CBOT - Wednesday, May 22, 2024 - 11:00 p.m. (ET) - Segment #1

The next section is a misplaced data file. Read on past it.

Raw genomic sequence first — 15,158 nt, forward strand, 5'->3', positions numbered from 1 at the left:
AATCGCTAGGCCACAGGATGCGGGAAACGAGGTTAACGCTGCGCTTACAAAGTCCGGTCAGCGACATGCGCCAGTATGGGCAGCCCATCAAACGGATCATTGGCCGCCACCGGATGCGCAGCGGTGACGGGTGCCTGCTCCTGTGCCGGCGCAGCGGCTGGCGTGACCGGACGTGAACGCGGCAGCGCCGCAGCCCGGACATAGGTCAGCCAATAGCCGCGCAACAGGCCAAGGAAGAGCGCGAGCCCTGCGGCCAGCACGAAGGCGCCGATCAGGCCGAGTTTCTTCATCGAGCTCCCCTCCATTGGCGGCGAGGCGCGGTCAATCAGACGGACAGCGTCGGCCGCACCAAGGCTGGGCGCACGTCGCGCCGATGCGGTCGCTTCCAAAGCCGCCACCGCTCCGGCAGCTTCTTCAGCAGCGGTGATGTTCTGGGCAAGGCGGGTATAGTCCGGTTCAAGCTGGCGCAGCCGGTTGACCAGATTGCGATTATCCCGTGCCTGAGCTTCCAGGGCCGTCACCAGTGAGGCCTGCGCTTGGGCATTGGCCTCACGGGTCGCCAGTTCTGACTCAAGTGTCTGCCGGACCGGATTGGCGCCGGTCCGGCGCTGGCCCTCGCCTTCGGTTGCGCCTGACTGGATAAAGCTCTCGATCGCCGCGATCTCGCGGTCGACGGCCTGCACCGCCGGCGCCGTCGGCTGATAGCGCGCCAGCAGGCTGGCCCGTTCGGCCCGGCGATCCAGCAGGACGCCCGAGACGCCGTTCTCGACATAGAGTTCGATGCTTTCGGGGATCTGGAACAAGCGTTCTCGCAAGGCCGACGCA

>> Ron: the third game one shutout in florida panthers' history, the last one was 1997, same opponents. And florida won that one 3-nothing and then lost the series in five games. >> Kevin: was white zombie the tease in that game, ron? >> Ron: no, but they were playing in copps coliseum, and you were there. >> Kevin: absolutely. The ending felt like a beatdown for the florida panthers, and garry was talking at the end about rempe putting them back in, and I think with the way they ended this last period down 3-nothing on home ice, game one, when you think you would go down swinging and at least have a good shift and zone time and physicality, but no, new york is on the receiving end of the fourth line by florida. Lomberg is running around, but it's the zone time. It's insult to injury for me if I'm the rangers on home ice and then mikkola, just as there's about three seconds left in the game, mikkola throws this big hit, clean hit, big hit, but still, no new york ranger within two zones of him. Nobody has a talk with him or gives him a dirty look. Absolute beatdown by the florida panthers tonight. >> Luke: really disappointing for new york, to be honest. Coming out at home, game one, no life, no extended zone time, 0-2 in the powerplay. Where was panarin? You talk about a response, and I understand, you talk about putting rempe in, it's one player. One player is not going to make a difference, but it's a mind set and coming out with a little more jump than that. I mean, credit to bob. I know we'll get there, bobrovsky. They had some really good chances. He played really well, but the rangers had no response all night. >> Jennifer: kevin, you talk about the end of the game, but I feel it was similar to how the game started. The first few minutes, the pahers controlled the play, in the offensive zone, cycling and I feel any edge or energy was taken out of the crowd right from the beginning of the game. Luke, bobrovsky, the chances that the rangers did generate, I feel bobrovsky was the answer. He was great, he was solid, his positioning was assertive, so I said they just couldn't get the looks that they wanted offensively, and there was a couple of huge plays. At the beginning of the game, high shots, finding the puck, taking it off the mask, but a couple of quality chances. Kevin, you're saying, maybe these aren't the guys you want on the breakaway, but still, bobrovsky has great positioning on the breakaway chances to deny them. And some of these chances, some of these have to go in. Still, takes away that chance, and even late in the game makes some spectacular saves while the rangers did have a bit of pressure. >> Kevin: when you're on home ice, game one of the conference finals, your hits plus shots cannot be at 51. 51 was the total shots plus hits. They should have at least 50 hits in my opinion and they didn't get enough shots. Bobrovsky is feeling it right now. Somebody has to get in his eyes. >> Ron: I thought will cuylle was one of the most noticeable new york rangers, he played seven minutes, four hits and the breakaway opportunity. I said luke, I felt like the six days at home for the new york rangers, they didn't find that gear. >> Kevin: they didn't have the jam. >> Luke: maybe it's a wakeup call. Too many passengers. Talk about the fourth line. Spark the room. Too many passengers tonight. >> Kevin: I know we were that you caning -- talking about the jack adams, rick tocchet won, but paul maurice has these guys playing the right way. If you watch them and I watch away from the puck. It's not when you have the puck. Guys are always chipping, a guy screening, finishing every hit. They just play the right way. Every guy on the team. >> Ron: the reinhart. >> Jennifer: that's what we were talking about, we saw the leadership in terms of his comments at the intermission and a leadership from a number of different guys. Think of tkachuk, his hits early in the game, goal early, how well he's played. Barkov playing some of his best hockey and this play by reinhart late in the game. Do we have that cued up? Again, maybe he doesn't get a piece of this one, but he's ready to sacrifice. It's almost head first to make sure he gets to the lane. Bobrovsky ends up making a beautiful save, but that's just a type of leadership. We were talking about tkachuk and driving this team in terms of some of the plays, but he's not the only one displaying great leadership and kevin, you've noticed that with reinhart. >> Kevin: guys like that you wore a half visor could do that. >> Luke: oh, stop. >> Ron: rick bowness is going to join us as part of the panel starting tomorrow night for a three-night cameo and great to have rick bowness. He knows dallas intimately and coached against the oilers. "hockey central" 8et and then the game to follow. Ken and evanka on "sportsnet central," extensive coverage from madison square garden. Manitoba east, you will have cbc ( ) >> Asha: tonight, a parking lot brawl in montréal ends with three people dead, including a 15-year-old.